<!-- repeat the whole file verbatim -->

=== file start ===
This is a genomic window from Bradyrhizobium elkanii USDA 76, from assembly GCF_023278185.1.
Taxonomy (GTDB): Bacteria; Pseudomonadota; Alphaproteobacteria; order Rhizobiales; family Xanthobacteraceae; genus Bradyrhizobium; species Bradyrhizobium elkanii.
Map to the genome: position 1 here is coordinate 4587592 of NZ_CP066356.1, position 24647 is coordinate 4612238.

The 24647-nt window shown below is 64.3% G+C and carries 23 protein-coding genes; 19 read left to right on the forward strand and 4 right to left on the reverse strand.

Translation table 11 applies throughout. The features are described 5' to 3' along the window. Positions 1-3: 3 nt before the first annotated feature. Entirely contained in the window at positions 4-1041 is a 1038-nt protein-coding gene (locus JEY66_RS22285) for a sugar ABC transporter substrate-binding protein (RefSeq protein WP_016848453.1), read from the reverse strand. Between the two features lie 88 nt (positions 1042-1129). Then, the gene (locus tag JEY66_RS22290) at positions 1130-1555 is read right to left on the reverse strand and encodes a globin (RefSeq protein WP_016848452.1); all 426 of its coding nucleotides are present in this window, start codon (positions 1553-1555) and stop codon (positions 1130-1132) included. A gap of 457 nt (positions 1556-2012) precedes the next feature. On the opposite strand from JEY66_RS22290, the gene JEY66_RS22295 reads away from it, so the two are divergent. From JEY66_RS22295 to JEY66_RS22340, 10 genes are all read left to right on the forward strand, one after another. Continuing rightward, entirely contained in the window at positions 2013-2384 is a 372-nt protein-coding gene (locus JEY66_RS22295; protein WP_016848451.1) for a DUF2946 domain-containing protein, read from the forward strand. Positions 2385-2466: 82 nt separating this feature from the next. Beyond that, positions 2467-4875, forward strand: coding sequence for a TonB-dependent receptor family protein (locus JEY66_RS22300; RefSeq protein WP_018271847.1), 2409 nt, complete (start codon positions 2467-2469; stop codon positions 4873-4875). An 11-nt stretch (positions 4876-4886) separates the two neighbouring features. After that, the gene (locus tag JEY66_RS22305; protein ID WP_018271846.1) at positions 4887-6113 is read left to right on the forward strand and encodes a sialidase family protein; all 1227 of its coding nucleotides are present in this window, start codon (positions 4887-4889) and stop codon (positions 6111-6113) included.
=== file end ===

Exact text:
This is a genomic window from Bradyrhizobium elkanii USDA 76, from assembly GCF_023278185.1.
Taxonomy (GTDB): Bacteria; Pseudomonadota; Alphaproteobacteria; order Rhizobiales; family Xanthobacteraceae; genus Bradyrhizobium; species Bradyrhizobium elkanii.
Map to the genome: position 1 here is coordinate 4587592 of NZ_CP066356.1, position 24647 is coordinate 4612238.

The 24647-nt window shown below is 64.3% G+C and carries 23 protein-coding genes; 19 read left to right on the forward strand and 4 right to left on the reverse strand.

Translation table 11 applies throughout. The features are described 5' to 3' along the window. Positions 1-3: 3 nt before the first annotated feature. Entirely contained in the window at positions 4-1041 is a 1038-nt protein-coding gene (locus JEY66_RS22285) for a sugar ABC transporter substrate-binding protein (RefSeq protein WP_016848453.1), read from the reverse strand. Between the two features lie 88 nt (positions 1042-1129). Then, the gene (locus tag JEY66_RS22290) at positions 1130-1555 is read right to left on the reverse strand and encodes a globin (RefSeq protein WP_016848452.1); all 426 of its coding nucleotides are present in this window, start codon (positions 1553-1555) and stop codon (positions 1130-1132) included. A gap of 457 nt (positions 1556-2012) precedes the next feature. On the opposite strand from JEY66_RS22290, the gene JEY66_RS22295 reads away from it, so the two are divergent. From JEY66_RS22295 to JEY66_RS22340, 10 genes are all read left to right on the forward strand, one after another. Continuing rightward, entirely contained in the window at positions 2013-2384 is a 372-nt protein-coding gene (locus JEY66_RS22295; protein WP_016848451.1) for a DUF2946 domain-containing protein, read from the forward strand. Positions 2385-2466: 82 nt separating this feature from the next. Beyond that, positions 2467-4875, forward strand: coding sequence for a TonB-dependent receptor family protein (locus JEY66_RS22300; RefSeq protein WP_018271847.1), 2409 nt, complete (start codon positions 2467-2469; stop codon positions 4873-4875). An 11-nt stretch (positions 4876-4886) separates the two neighbouring features. After that, the gene (locus tag JEY66_RS22305; protein ID WP_018271846.1) at positions 4887-6113 is read left to right on the forward strand and encodes a sialidase family protein; all 1227 of its coding nucleotides are present in this window, start codon (positions 4887-4889) and stop codon (positions 6111-6113) included.